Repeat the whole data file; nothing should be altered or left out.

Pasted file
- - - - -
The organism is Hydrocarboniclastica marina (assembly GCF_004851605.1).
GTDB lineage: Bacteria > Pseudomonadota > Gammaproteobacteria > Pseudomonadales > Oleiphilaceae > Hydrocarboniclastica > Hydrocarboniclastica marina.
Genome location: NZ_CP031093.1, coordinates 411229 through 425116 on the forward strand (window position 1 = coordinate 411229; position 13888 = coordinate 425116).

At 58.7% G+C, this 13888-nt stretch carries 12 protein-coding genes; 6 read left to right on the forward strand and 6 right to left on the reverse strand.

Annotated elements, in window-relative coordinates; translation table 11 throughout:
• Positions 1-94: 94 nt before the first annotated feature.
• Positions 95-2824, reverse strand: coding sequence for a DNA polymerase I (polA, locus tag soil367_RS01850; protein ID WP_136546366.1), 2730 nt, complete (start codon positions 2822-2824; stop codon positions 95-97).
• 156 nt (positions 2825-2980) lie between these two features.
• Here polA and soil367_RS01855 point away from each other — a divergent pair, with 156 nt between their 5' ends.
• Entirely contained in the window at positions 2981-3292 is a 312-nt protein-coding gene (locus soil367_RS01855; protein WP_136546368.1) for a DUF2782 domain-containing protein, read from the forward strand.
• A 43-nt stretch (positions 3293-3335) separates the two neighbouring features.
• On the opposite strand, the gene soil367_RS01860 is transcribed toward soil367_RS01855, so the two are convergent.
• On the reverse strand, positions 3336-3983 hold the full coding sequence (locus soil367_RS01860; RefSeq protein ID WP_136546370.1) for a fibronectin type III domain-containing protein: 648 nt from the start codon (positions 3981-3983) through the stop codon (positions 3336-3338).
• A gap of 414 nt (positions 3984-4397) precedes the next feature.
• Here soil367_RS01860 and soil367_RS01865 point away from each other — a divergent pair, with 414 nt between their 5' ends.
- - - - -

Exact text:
The organism is Hydrocarboniclastica marina (assembly GCF_004851605.1).
GTDB lineage: Bacteria > Pseudomonadota > Gammaproteobacteria > Pseudomonadales > Oleiphilaceae > Hydrocarboniclastica > Hydrocarboniclastica marina.
Genome location: NZ_CP031093.1, coordinates 411229 through 425116 on the forward strand (window position 1 = coordinate 411229; position 13888 = coordinate 425116).

At 58.7% G+C, this 13888-nt stretch carries 12 protein-coding genes; 6 read left to right on the forward strand and 6 right to left on the reverse strand.

Annotated elements, in window-relative coordinates; translation table 11 throughout:
• Positions 1-94: 94 nt before the first annotated feature.
• Positions 95-2824, reverse strand: coding sequence for a DNA polymerase I (polA, locus tag soil367_RS01850; protein ID WP_136546366.1), 2730 nt, complete (start codon positions 2822-2824; stop codon positions 95-97).
• 156 nt (positions 2825-2980) lie between these two features.
• Here polA and soil367_RS01855 point away from each other — a divergent pair, with 156 nt between their 5' ends.
• Entirely contained in the window at positions 2981-3292 is a 312-nt protein-coding gene (locus soil367_RS01855; protein WP_136546368.1) for a DUF2782 domain-containing protein, read from the forward strand.
• A 43-nt stretch (positions 3293-3335) separates the two neighbouring features.
• On the opposite strand, the gene soil367_RS01860 is transcribed toward soil367_RS01855, so the two are convergent.
• On the reverse strand, positions 3336-3983 hold the full coding sequence (locus soil367_RS01860; RefSeq protein ID WP_136546370.1) for a fibronectin type III domain-containing protein: 648 nt from the start codon (positions 3981-3983) through the stop codon (positions 3336-3338).
• A gap of 414 nt (positions 3984-4397) precedes the next feature.
• Here soil367_RS01860 and soil367_RS01865 point away from each other — a divergent pair, with 414 nt between their 5' ends.